Robert researched ways he could fight the disease. He has never believed in just accepting something. You can change the things you try to change.

First, he tried learning languages. It wasn’t enough.

He needed a challenge and enrolled at Wilfrid Laurier University in Waterloo. The campus was small and comfortable for Robert, who at 80, with Alzheimer’s, was unable to drive, likely to lose his way. In his Political Science class, he went from a D at the start of the semester to an A on the final exam.

All those years I was in the Prime Minister’s office, I had that nagging thing about not being equal to the people I am working with. I had to compensate and work like hell to catch up to them. When this diagnosis came to me, I thought, school would likely be great – I wanted to be tested.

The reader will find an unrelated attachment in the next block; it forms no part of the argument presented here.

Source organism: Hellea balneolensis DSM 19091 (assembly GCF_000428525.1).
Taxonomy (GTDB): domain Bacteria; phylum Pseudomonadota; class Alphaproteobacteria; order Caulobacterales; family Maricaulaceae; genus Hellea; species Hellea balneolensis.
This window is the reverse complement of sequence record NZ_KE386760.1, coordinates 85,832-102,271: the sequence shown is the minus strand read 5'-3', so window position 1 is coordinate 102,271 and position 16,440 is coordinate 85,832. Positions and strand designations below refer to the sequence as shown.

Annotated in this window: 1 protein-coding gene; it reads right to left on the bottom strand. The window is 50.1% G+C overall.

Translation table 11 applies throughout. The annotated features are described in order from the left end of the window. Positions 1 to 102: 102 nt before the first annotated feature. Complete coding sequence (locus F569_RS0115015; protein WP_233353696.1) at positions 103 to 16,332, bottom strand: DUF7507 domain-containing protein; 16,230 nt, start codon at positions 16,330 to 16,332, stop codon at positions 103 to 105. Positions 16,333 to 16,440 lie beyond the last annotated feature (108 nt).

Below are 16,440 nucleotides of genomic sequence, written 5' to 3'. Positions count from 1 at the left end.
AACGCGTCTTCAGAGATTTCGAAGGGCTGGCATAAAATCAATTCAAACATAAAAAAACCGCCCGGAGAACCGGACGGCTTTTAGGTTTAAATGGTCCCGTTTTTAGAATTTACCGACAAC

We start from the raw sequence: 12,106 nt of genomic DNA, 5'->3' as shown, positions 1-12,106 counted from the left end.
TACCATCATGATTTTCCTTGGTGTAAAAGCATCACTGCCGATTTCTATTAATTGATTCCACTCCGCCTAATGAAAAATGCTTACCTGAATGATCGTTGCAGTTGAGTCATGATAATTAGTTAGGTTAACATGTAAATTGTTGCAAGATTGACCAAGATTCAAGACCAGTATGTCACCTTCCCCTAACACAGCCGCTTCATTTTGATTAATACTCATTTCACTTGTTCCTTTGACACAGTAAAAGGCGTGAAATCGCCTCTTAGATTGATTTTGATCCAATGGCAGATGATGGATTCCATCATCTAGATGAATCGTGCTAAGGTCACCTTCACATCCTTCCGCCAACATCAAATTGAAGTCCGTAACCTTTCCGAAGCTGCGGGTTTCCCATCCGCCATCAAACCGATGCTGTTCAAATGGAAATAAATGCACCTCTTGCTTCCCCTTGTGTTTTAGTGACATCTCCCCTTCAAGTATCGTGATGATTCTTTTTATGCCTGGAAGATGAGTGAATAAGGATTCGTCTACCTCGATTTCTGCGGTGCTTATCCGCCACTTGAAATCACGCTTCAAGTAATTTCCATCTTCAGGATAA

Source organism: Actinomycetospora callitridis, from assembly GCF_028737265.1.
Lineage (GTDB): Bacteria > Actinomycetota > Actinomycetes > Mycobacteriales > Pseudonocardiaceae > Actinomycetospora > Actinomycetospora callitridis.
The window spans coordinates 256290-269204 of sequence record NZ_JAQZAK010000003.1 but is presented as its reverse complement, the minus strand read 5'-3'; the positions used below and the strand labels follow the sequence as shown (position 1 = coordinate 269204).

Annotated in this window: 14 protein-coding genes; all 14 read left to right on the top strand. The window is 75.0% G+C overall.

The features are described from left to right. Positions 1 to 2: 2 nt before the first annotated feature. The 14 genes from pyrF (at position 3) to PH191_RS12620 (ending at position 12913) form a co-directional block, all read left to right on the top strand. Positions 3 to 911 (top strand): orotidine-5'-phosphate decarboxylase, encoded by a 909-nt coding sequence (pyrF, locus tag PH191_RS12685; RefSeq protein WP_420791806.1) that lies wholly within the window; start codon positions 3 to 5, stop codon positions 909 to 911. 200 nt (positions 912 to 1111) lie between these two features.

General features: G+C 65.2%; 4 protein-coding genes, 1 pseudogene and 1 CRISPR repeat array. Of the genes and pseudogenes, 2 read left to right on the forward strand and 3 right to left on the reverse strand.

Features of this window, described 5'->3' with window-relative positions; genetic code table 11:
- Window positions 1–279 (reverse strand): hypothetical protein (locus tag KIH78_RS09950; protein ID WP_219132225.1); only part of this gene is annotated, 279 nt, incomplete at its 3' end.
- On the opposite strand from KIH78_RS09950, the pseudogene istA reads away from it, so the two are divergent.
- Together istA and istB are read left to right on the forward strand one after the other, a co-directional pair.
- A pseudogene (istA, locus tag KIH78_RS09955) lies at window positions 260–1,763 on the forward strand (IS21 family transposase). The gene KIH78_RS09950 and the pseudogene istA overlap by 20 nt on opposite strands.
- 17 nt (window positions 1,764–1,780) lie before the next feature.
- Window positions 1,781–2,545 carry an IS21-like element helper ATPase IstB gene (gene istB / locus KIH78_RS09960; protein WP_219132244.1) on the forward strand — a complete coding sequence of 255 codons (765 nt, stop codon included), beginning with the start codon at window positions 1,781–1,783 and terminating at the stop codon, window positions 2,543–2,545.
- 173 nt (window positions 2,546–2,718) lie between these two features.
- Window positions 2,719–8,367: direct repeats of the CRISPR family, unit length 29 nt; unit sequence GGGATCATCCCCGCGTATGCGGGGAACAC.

* * *

With Selkirk News more than five decades ago, he landed in Ottawa, tasked with covering the House of Commons for the West. On two occasions, he interviewed Prime Minister Pierre Elliott Trudeau, accusing him of being preoccupied with Quebec and alienating the West, so when he received a personal call from the Prime Minister’s office, he didn’t exactly expect a job offer. Trudeau wanted Robert to fill a vacancy on the Western Desk.

When we would sit down to do the briefing, I was so cotton-picking nervous. I was briefing the Prime Minister who was so well-educated and I wasn’t. I had to really scramble. He knew more about it already than I did.